Musical time machine recreates lost performance

Virtual reality and ground-breaking acoustic techniques are being used to recreate historical music performances that took place more than half a millennium ago.

Inside Linlithgow palace virtually

The immersive technology, which allows the listener to hear exactly how music would have sounded in the now-ruined chapel at Linlithgow Palace, is the closest people will get to musical time travelling, the researchers say.

Scholars from Edinburgh College of Art and the universities of Birmingham and Melbourne have collaborated with Historic Environment Scotland to reconstruct lost performances at the Palace – once a majestic royal residence of the Stewarts in the 15th and 16th centuries.

Historical records

The project gives people the chance to experience the music of the time, when skilled musicians performed for the royal household while surrounded by magnificent decorations and sculptures.

Researchers used a technique called LIDAR scanning - a rotating laser gun that takes measurements of the building – to capture the Chapel Royal of Linlithgow Palace as it currently stands.

The team then consulted historical and architectural records and worked with historians at Historic Environment Scotland to virtually reconstruct what the Chapel might have looked like when James IV visited for Easter celebrations around 1512.

Musical performance

This included adding elements to recreate the acoustics of the space, such as the roof, windows, a tiled floor and objects including an altar, throne and drapes.

The researchers then pieced together what music may have been performed in the space.

Music from the Carver Choirbook – one of only two large-scale collections of music to survive from pre-Reformation Scotland – was chosen for the recording.

Professional singers from the acclaimed Binchois Consort recorded the music in an anechoic chamber – a setting which has close to no natural acoustics – which was then overlaid with the reconstructed acoustic modelling of the chapel.

Video: SOUND - Musical time machine recreates lost performance playlist

The virtual reality experience is available as a CD launched by Hyperion Records with companion apps available in the Google Play Store and the Apple Play Store.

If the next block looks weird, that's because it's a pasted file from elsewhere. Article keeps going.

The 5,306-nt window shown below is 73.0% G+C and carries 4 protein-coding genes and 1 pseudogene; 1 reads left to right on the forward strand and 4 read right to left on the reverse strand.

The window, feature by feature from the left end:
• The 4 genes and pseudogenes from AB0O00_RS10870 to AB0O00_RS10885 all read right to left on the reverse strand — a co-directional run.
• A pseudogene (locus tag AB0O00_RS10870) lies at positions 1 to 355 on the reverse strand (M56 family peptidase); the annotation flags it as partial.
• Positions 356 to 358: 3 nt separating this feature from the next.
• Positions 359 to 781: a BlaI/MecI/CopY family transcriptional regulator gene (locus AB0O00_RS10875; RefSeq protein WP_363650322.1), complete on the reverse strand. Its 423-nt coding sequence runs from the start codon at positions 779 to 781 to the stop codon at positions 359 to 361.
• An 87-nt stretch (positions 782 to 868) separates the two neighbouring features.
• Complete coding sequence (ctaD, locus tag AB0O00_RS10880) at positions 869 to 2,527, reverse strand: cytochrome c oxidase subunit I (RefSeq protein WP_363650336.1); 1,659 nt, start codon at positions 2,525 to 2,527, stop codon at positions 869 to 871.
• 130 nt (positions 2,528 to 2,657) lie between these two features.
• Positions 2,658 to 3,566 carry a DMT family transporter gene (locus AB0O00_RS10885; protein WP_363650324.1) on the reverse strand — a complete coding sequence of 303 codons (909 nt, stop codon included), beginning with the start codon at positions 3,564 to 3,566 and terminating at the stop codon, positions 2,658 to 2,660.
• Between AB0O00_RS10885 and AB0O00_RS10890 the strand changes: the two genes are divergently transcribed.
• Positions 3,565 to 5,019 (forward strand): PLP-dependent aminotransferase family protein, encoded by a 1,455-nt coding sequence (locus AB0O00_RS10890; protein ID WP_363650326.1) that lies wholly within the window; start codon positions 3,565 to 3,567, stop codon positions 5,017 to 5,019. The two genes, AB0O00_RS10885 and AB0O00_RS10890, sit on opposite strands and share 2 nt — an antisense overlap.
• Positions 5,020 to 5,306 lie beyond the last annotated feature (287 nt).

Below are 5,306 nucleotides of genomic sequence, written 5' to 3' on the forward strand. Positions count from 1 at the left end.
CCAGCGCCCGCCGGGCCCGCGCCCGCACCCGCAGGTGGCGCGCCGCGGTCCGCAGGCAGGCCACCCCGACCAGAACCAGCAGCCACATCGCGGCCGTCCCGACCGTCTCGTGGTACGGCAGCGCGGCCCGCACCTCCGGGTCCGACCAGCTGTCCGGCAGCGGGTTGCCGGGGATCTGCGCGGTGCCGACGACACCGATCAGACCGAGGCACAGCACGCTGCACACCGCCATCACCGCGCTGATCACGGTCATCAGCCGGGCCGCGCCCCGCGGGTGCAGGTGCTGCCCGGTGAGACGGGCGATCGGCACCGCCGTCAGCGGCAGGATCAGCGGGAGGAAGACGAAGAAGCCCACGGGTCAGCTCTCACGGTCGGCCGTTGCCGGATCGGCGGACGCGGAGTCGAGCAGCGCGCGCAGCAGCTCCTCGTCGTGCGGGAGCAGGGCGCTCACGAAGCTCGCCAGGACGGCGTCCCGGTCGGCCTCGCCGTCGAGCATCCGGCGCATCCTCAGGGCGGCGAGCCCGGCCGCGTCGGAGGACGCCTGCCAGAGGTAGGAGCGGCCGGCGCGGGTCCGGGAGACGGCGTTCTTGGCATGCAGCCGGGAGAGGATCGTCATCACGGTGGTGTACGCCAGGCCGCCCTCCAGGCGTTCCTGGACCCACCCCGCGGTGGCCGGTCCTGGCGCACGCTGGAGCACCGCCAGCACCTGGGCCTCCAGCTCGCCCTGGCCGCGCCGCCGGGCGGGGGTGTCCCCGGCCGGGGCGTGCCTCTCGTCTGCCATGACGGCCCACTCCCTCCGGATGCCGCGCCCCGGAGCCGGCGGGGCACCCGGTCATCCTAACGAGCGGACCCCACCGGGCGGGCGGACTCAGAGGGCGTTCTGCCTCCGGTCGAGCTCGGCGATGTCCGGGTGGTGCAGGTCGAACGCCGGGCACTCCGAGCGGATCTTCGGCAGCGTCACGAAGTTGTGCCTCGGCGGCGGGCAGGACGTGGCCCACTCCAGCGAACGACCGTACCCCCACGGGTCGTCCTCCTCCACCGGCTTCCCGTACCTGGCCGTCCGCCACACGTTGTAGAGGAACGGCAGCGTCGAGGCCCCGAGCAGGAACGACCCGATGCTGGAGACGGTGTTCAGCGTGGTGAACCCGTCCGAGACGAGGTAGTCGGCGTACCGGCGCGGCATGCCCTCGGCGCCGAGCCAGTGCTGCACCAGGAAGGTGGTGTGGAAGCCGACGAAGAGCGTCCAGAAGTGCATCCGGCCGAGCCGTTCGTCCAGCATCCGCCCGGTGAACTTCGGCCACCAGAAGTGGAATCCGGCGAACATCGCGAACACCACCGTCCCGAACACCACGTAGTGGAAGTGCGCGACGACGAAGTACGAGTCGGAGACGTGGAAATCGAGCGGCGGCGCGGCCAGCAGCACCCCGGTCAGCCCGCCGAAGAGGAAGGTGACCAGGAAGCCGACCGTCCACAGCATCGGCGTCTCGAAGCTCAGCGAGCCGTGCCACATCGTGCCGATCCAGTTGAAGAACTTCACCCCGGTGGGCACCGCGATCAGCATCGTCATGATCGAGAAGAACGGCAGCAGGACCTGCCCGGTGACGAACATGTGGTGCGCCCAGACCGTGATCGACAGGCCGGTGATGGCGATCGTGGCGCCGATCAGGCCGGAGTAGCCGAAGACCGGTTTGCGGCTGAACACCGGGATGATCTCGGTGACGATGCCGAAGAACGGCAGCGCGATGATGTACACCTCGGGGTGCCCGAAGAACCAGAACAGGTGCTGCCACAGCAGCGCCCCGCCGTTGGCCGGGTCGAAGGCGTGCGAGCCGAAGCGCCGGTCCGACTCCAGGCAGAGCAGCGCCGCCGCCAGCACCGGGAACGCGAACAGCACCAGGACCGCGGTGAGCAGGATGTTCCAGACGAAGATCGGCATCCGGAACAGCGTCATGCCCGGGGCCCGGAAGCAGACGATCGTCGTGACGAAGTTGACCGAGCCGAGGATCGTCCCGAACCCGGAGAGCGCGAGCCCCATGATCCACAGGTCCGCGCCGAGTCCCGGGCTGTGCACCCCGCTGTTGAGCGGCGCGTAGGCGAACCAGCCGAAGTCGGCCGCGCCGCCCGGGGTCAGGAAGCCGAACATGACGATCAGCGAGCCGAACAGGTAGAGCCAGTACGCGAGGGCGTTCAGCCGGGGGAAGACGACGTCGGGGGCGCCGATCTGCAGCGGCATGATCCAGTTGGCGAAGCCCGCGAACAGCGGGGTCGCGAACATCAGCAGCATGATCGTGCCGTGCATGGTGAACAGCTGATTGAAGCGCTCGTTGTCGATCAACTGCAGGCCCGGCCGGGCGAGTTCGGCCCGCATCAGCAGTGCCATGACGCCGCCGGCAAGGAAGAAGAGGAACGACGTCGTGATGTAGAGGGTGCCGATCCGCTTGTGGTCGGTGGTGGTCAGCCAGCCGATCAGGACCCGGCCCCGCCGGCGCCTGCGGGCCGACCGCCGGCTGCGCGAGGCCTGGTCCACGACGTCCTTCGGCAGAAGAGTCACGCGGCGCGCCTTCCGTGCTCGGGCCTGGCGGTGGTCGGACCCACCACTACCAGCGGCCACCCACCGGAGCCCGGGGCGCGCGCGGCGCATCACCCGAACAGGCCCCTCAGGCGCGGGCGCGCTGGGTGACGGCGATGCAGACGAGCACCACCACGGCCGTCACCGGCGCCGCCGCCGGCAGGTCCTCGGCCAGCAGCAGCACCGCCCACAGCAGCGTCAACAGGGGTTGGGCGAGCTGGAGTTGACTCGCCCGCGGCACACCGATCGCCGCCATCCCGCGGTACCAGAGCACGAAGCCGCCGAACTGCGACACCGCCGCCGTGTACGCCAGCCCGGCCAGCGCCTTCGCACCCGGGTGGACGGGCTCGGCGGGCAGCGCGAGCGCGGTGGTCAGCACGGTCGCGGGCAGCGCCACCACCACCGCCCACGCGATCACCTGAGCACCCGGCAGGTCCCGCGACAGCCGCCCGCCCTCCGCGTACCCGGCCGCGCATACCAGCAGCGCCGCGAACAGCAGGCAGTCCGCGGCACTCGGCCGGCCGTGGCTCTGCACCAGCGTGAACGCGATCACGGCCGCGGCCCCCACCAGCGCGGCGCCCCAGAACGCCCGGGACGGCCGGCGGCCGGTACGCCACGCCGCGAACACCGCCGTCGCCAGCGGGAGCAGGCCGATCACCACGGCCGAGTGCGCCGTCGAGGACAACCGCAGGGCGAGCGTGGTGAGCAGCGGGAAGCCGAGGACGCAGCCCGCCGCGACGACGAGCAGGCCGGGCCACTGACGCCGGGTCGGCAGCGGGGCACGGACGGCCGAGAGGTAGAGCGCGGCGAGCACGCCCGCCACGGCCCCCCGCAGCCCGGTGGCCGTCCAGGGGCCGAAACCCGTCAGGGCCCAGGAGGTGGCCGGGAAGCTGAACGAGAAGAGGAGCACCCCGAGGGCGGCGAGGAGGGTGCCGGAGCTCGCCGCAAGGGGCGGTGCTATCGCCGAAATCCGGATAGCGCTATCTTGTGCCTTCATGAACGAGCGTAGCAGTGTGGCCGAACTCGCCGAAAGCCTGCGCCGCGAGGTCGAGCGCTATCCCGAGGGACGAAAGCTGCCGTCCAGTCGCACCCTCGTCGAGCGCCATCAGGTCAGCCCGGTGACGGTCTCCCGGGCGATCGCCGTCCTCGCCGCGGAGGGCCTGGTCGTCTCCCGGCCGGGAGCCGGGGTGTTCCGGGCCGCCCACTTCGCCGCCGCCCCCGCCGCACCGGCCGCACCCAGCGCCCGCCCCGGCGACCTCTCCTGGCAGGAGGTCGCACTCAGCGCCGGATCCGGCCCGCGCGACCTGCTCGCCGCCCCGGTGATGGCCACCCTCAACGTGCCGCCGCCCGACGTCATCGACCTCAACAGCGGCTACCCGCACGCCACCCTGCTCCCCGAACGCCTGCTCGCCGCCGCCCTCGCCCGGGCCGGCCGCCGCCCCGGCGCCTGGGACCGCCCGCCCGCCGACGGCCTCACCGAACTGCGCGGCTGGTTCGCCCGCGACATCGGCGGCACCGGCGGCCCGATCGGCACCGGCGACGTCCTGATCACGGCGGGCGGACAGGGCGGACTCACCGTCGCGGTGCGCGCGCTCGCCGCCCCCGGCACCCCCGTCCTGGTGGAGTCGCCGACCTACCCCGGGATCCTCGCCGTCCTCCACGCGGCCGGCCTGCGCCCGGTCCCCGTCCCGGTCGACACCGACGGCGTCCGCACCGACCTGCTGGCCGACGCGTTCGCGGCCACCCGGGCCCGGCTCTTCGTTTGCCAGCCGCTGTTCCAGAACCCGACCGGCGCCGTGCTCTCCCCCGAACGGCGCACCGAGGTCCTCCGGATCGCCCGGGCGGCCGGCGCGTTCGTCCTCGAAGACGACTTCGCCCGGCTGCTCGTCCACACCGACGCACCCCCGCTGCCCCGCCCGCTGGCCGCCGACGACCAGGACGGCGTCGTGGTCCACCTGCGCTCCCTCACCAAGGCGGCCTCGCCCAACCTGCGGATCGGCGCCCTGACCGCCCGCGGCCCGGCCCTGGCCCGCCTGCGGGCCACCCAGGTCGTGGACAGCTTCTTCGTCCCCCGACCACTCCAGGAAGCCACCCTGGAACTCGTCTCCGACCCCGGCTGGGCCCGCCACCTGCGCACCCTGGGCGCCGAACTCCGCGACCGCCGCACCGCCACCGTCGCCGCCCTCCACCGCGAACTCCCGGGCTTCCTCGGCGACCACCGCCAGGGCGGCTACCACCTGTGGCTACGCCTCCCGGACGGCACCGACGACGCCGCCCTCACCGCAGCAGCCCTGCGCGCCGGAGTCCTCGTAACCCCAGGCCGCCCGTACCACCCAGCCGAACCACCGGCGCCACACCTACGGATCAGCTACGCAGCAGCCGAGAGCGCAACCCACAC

The recording is part of a project funded by the Arts and Humanities Research Council (AHRC) using technology to bring lost performance spaces back to life. Researchers worked with Soluis Group Heritage – a company specialising in digital interpretation of historic spaces – on some technical aspects of the project.

This technology enables us to put music back into historic spaces and offers audiences compelling visual and sonic experiences.

Dr James CookLecturer in Early Music at Edinburgh College of Art

Researchers are also working with Historic Scotland to bring the project to Linlithgow Palace. With a virtual reality experience, visitors will be able to walk through the reconstructed chapel for a full, multi-sensory, immersive experience.

We are pleased to have worked with Edinburgh University on this project and have been working closely with them to provide historical research and using laser-scanning data to create this virtual reality project which provides a unique window onto the past. “Visitors at the Palace and our other properties love to imagine how these sites used to look and picture what life was like. What makes this project so special is the emphasis on not just the visual recreation but also the recreation of the authentic soundscape which gives an immersive insight into the court life at the Palace over 500 years ago.

Kit ReidSenior Interpretation Manager, Historic environment Scotland (HES)

Edinburgh College of Art

Historic Environment Scotland 

Arts, Humanities and Research Council 

Music for the King of Scots – Hyperion Records 

Images courtesy of James Cook

Audio clips courtesy of Hyperion  Records